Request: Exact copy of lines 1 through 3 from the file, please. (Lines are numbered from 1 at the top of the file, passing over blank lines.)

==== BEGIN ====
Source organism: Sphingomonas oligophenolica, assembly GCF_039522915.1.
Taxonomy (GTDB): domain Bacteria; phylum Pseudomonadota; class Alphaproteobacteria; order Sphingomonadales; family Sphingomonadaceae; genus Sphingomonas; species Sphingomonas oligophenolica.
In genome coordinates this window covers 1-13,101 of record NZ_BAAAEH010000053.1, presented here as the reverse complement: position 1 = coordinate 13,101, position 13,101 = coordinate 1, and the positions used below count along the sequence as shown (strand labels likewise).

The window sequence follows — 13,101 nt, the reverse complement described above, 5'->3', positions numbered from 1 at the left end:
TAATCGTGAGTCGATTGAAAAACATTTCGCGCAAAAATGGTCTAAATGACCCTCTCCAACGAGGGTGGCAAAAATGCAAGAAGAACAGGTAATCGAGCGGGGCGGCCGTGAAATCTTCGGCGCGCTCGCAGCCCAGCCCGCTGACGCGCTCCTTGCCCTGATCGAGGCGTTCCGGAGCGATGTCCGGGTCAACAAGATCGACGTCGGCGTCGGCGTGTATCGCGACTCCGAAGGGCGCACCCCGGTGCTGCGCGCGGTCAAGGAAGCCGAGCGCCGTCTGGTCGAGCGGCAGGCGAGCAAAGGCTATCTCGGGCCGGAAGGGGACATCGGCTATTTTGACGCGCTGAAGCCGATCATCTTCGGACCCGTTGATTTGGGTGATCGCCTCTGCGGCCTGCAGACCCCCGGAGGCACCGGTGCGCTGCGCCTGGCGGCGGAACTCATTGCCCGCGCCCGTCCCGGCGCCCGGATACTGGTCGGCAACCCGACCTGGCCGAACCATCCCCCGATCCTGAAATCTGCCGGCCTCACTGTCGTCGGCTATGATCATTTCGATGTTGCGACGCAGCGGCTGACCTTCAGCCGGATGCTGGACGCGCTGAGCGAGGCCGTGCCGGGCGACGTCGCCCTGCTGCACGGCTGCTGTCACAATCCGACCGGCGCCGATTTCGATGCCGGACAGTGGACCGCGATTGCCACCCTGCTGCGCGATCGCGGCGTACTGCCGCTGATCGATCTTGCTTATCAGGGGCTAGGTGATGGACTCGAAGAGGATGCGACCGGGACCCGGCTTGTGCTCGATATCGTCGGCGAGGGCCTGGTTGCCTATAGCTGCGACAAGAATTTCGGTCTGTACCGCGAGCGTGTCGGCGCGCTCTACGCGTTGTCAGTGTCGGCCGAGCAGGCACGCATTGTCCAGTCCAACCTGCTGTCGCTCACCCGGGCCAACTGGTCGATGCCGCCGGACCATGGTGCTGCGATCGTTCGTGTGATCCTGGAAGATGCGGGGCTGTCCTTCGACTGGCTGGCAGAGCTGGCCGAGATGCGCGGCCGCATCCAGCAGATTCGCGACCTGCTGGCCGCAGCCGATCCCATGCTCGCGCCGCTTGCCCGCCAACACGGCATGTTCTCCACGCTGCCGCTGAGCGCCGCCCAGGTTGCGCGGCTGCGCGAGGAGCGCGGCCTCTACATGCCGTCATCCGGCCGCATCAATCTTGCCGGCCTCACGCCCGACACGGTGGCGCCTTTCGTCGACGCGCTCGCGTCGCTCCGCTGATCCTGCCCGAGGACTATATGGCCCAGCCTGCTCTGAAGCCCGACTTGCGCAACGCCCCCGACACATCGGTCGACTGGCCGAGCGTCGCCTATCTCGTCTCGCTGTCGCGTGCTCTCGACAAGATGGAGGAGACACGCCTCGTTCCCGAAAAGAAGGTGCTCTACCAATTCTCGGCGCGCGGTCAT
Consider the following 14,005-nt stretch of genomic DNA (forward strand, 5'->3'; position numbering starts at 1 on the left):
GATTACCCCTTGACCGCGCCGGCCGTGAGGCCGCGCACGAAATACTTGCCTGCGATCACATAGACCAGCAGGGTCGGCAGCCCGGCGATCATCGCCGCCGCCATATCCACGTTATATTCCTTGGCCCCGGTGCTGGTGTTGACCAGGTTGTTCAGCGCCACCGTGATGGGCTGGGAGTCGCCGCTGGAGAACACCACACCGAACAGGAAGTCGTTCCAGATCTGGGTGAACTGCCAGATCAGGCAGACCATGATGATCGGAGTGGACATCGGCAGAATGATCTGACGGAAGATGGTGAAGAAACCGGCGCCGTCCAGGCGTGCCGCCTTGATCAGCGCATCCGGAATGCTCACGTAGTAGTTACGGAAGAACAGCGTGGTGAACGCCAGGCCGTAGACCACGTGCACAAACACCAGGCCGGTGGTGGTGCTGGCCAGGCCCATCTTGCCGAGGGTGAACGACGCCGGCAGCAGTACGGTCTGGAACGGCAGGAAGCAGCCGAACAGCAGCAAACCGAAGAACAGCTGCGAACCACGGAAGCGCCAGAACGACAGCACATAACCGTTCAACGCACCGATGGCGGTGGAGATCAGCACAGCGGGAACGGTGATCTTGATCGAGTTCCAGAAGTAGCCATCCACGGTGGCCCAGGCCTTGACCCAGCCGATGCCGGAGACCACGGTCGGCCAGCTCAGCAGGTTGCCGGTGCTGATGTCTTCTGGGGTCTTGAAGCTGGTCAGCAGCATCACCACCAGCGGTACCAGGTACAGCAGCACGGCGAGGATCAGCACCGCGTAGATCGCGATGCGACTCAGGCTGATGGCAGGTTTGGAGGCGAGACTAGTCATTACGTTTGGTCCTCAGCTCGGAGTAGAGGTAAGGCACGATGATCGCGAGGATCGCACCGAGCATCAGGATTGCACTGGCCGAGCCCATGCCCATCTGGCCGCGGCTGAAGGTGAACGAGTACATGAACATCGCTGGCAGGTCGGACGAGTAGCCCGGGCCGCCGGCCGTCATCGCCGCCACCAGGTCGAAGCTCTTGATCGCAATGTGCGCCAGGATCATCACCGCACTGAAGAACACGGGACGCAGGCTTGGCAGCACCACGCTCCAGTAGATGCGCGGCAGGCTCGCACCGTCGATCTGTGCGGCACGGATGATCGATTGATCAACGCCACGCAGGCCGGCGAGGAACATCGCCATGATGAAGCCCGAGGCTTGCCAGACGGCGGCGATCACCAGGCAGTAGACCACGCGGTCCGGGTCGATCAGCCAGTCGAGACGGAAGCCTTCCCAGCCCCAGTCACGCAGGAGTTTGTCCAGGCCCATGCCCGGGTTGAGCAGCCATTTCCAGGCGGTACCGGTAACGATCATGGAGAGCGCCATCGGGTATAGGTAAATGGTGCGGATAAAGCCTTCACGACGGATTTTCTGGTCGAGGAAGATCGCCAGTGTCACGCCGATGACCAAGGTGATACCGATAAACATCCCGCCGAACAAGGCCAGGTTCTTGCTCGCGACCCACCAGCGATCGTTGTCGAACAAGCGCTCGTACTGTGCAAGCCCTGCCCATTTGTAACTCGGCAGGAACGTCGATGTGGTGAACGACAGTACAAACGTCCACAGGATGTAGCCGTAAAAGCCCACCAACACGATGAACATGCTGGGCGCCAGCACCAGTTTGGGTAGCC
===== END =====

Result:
Source organism: Sphingomonas oligophenolica, assembly GCF_039522915.1.
Taxonomy (GTDB): domain Bacteria; phylum Pseudomonadota; class Alphaproteobacteria; order Sphingomonadales; family Sphingomonadaceae; genus Sphingomonas; species Sphingomonas oligophenolica.
In genome coordinates this window covers 1-13,101 of record NZ_BAAAEH010000053.1, presented here as the reverse complement: position 1 = coordinate 13,101, position 13,101 = coordinate 1, and the positions used below count along the sequence as shown (strand labels likewise).